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Thesis defences

PhD Oral Exam - Mahdi Taheri, Electrical and Computer Engineering

Cyber-Attack Detection Methodologies for Cyber-Physical Systems: A System Theoretic Approach

Date & time
Friday, May 17, 2024
10 a.m. – 1 p.m.

This event is free


School of Graduate Studies


Nadeem Butt


Engineering, Computer Science and Visual Arts Integrated Complex
1515 St. Catherine W.
Room 002.301

Wheel chair accessible


When studying for a doctoral degree (PhD), candidates submit a thesis that provides a critical review of the current state of knowledge of the thesis subject as well as the student’s own contributions to the subject. The distinguishing criterion of doctoral graduate research is a significant and original contribution to knowledge.

Once accepted, the candidate presents the thesis orally. This oral exam is open to the public.


Cyber-physical systems (CPS) are the backbone of critical infrastructures such as power networks, transportation systems, water treatment networks, and process control systems. Despite the advancements in developing more secure CPS and monitoring systems, the number of successfully executed cyber-attacks and exploited cyber-vulnerabilities in CPS has increased over the past decade. The mentioned cyber-attacks, which can make CPS unstable, are performed by intelligent adversaries who try to maintain their malicious attacks undetected. This thesis addresses several crucial challenges related to cyber-attacks in CPS and multi-agent systems (MAS).

The first part focuses on simultaneous cyber-attack and fault detection and isolation (CAFDI) for centralized and large-scale interconnected CPS. Proposed methodologies include centralized and distributed CAFDI approaches, incorporating two filters and an unknown input observer (UIO)-based detector. Conditions characterizing the detection of various deception attacks, such as covert, zero dynamics, and replay attacks, are outlined. The distributed CAFDI methodology is illustrated through a hardware-in-the-loop (HIL) simulation of a four-area power network system, demonstrating its effectiveness.

The second part studies stealthy cyber-attacks in CPS, specifically zero dynamics attacks, covert attacks, and controllable attacks. Conditions for executing these attacks are derived based on CPS Markov parameters and system observability matrix elements. In particular, by utilizing the derived conditions, one can determine the required systems knowledge and disruption resources to execute zero dynamics attacks, covert attacks, and controllable cyber-attacks. Dynamic coding schemes are developed and introduced as countermeasures, increasing the minimum number of actuators required for performing cyber-attacks.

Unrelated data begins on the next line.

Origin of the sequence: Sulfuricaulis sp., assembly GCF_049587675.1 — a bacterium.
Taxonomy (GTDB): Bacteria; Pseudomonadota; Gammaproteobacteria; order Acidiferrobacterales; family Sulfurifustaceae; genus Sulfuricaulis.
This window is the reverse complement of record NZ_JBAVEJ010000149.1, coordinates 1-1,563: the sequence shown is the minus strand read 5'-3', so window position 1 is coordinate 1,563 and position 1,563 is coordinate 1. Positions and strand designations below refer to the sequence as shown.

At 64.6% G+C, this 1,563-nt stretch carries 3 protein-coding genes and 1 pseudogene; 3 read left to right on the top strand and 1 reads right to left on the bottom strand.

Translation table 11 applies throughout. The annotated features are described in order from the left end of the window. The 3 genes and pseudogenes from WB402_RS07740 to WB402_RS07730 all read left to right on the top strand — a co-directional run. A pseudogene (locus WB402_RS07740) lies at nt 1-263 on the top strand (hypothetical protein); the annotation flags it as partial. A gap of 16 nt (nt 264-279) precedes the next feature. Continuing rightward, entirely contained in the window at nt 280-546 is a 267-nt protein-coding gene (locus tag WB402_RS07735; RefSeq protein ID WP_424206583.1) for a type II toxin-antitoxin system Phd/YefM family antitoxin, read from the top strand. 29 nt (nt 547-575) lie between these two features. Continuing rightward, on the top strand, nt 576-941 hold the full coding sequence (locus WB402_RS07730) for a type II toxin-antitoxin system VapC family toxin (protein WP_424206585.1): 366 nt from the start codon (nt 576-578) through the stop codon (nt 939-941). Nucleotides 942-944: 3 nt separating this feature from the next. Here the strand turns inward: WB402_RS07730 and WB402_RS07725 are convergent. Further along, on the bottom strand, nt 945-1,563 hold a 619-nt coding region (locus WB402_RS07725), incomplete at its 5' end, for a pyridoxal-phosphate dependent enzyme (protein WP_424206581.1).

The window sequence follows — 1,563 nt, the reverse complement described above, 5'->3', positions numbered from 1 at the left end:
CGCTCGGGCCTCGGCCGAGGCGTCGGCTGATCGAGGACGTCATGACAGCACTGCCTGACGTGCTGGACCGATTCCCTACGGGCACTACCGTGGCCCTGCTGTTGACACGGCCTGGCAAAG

The third part investigates zero dynamics and perfectly undetectable cyber-attacks in linear and nonlinear CPS. A novel security metric, security effort (SE), is introduced for linear CPS, determining the minimum number of secured actuators and sensors needed to prevent certain stealthy cyber-attacks. Conditions for weakly unobservable subspaces to become zero are derived which can be used to compute the SE. For nonlinear CPS, zero dynamics and covert cyber-attacks are studied using Koopman operator theory which provides a linear infinite-dimensional representation of a given nonlinear system. Hence, in this work, we utilize the extended dynamic mode decomposition (EDMD) algorithm to compute a data-driven finite-dimensional approximated representation of nonlinear CPS in the Koopman space, i.e., the space of observables of the system. A methodology for identifying sensor measurements that are necessary for adversaries to execute zero dynamics and covert cyber-attacks is developed. Consequently, by securing certain sensor measurements, one can prevent the execution of zero dynamics and covert cyber-attacks in nonlinear CPS.

The fourth part focuses on addressing privacy-preserving consensus control, controllability cyber-attacks, undetectable cyber-attacks, and cyber-attack detection methodologies in MAS. A distributed transformation-based consensus control methodology is developed using isometric isomorphisms which maps dynamics of each agent into a unique space to protect agents' privacy against eavesdroppers. Conditions under which adversaries can gain control over the entire MAS network by attacking a few number of agents are studied. This type of cyber-attacks are formally defined and introduced as controllability cyber-attacks in this work. Furthermore, undetectable cyber-attacks in MAS are defined and conditions for performing them in these systems are explored. In order to detect and monitor cyber-attacks in MAS, an event-triggered detection module is developed and proposed which can be used to detect certain stealthy cyber-attacks in MAS.

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